It was often her custom, on the afternoons of their stated release from school, to assemble around her the younger children of the neighbourhood. An invitation of this sort was viewed by them as an honour to be boasted of, as well as a pleasure to be enjoyed. On those gala-days, they might be seen, seated in groups around her feet, watching with sparkling eyes the quick movements of her scissors, producing for their amusement, groups of dancing girls, dexterously cut from white paper, tall trees, with prominent buds and leaves, and squirrels, apparently ready to spring from bough to Dough. When these fanciful creations had sufficed for a time, a small cabinet of curiosities would often be produced, and sundry little heads might be observed hanging over it in such close contact, that the gold and chesnut of their locks blended in beautiful irregularity. There, counters were considered as coins, and trifles of slight value esteemed as splendid rarities: yet, perhaps the connoisseur criticising the touches of the artist, or the antiquary bending over his hoard, might have exchanged their heartfelt satisfaction with this sportive group, and sustained no loss. Anon, the variable little beings would be searching for some new source of bliss; as if Nature had already taught them that novelty was the charm of earthly pleasure, but withheld the bitter certainty [97] that "all is vanity." One of the most enterprising might be discerned, mounted on a high chair, with hand extended above the head, to a well known depository of books for children. Then would be seen descending into the wide-spread white apron of another, a shower of tiny volumes, with gilded covers, equally the admiration, and desire of all. There were divers copies of "The Bag of Nuts ready cracked," the renowned history of "Goody Margery Two-Shoes," and the marvellous and dreadful exploits of the "Giant Grumbolumbo." The volumes at that period, appropriated to children, were generally of meagre variety, and questionable excellence. Miss Edgeworth had not then arisen to embody the traits of nature and of feeling, in a vehicle of the most enchanting simplicity; nor Miss More, to build, upon the events of humble life, a column of pure morality, and majestic piety; nor Mrs. Sherwood, to convey to the understanding the precepts of a sublime faith, through the medium of the softened affections. The pens of the sage, and the historian, had not then learned to accommodate themselves gracefully to the capacities of infancy. Watts had indeed set the example of subduing poetical inspiration to the level of untutor'd intellect. He had lured the "highborn-Urania," to warble the cradle hymn; but he had then neither precedent nor imitator. Great will be the responsibility of the present generation. For them Genius has descended to definition, and Science disrobed herself of the mystery of ages. But as no blessing is without [98] alloy, is it not to be feared that these privileges, through Profusion, may frustrate their own design? If, through their aid, no "royal road to astronomy" has been discovered, has not something very like a dunce's avenue to literature, been laid open? Will the mind, which is released from the necessity of laborious research, obtain that pre-eminence which habits of application can alone bestow? Are we not in some danger of having more superficial, than profound students? The supcriour learning of the ancients, has been resolved into a single circumstance,—the scarcity of books. We would not willingly see a return of that scarcity; yet it might be well for education to impress on youth the importance of making itself master of the necessary elementary works, as thoroughly as if there were none beside. This might demand a perseverance which would disturb the repose of indolence, but it would strengthen the energies of intellect. The respect, which, forty years since, was shewn to the extrinsic value of books, did not diminish the sense of their intrinsic worth. The maxim, then enforced, both by the parent and pedagogue, that it was shameful to deface and destroy them, heightened the estimation of their contents; as, in monarchical governments, the sacredness of the person of the King gives weight to his prerogative. Now, the idler in school finds no method of escaping his lessor, more convenient, than to render it illegible, or to mislay, and destroy his book.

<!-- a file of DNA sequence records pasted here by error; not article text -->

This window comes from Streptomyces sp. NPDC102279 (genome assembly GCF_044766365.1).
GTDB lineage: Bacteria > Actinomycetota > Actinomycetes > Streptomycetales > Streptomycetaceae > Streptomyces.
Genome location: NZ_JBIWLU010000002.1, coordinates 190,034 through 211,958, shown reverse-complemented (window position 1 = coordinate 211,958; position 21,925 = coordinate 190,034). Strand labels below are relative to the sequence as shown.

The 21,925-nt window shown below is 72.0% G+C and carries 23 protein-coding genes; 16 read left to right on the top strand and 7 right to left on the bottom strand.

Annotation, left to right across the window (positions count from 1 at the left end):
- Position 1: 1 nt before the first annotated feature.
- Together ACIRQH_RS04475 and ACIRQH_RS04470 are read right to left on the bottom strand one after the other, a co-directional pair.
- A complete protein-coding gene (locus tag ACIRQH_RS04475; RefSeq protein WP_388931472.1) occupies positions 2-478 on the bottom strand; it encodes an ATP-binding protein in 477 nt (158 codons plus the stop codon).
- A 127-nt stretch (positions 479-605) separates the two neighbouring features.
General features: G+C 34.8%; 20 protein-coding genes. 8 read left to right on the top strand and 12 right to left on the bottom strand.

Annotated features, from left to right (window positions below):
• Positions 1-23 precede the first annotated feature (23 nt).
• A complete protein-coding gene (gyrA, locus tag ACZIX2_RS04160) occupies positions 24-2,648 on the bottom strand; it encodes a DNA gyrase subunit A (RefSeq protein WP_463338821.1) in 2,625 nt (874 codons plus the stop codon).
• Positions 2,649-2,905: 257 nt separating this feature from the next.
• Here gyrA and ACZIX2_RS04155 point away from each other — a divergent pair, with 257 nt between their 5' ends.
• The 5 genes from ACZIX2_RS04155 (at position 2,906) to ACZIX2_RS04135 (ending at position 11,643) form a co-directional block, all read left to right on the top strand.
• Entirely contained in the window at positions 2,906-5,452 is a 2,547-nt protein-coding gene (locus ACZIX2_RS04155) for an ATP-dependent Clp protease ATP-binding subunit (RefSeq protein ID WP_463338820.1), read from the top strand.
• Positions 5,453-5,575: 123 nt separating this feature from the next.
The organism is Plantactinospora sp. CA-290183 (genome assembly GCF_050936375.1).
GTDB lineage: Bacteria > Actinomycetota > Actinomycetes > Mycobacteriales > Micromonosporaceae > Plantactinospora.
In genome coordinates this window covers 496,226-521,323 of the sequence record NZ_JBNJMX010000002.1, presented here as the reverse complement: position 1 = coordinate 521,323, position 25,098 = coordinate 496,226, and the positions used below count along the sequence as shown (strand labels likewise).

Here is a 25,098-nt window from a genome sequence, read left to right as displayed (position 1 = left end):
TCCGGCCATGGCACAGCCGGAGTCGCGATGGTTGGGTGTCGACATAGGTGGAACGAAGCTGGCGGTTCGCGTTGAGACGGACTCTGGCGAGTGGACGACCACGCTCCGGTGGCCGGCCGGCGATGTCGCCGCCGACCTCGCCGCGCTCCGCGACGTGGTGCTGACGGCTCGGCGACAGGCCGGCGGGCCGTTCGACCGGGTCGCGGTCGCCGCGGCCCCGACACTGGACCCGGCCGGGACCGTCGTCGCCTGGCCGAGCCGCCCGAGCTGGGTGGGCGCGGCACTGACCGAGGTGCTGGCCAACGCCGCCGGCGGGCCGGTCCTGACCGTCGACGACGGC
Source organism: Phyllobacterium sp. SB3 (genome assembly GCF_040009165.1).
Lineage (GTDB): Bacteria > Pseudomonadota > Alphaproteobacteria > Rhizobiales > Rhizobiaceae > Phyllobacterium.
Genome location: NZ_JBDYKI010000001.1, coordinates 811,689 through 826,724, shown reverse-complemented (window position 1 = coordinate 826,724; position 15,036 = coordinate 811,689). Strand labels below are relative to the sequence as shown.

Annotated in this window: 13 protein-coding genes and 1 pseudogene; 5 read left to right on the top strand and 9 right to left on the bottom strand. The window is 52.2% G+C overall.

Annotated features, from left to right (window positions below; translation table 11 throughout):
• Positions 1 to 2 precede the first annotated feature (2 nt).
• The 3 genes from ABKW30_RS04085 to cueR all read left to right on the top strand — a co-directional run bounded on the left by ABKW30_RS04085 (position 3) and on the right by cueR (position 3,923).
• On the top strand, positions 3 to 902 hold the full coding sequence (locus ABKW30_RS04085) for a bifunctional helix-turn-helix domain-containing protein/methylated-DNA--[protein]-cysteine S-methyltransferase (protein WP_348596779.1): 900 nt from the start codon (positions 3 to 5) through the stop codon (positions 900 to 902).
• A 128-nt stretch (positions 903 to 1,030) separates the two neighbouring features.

Madam Lathrop, educated in the sobriety and economy of [99] more ancient times, entrusted her volumes to the little readers, with repeated injunctions not to tear, tarnish, or turn down the leaves. These directions usually accompanied those also, which she gave as presents, and so well were they obeyed, that it was a general remark, no books retained their beauty so long as hers, whether lent, given away, or retained in her own library.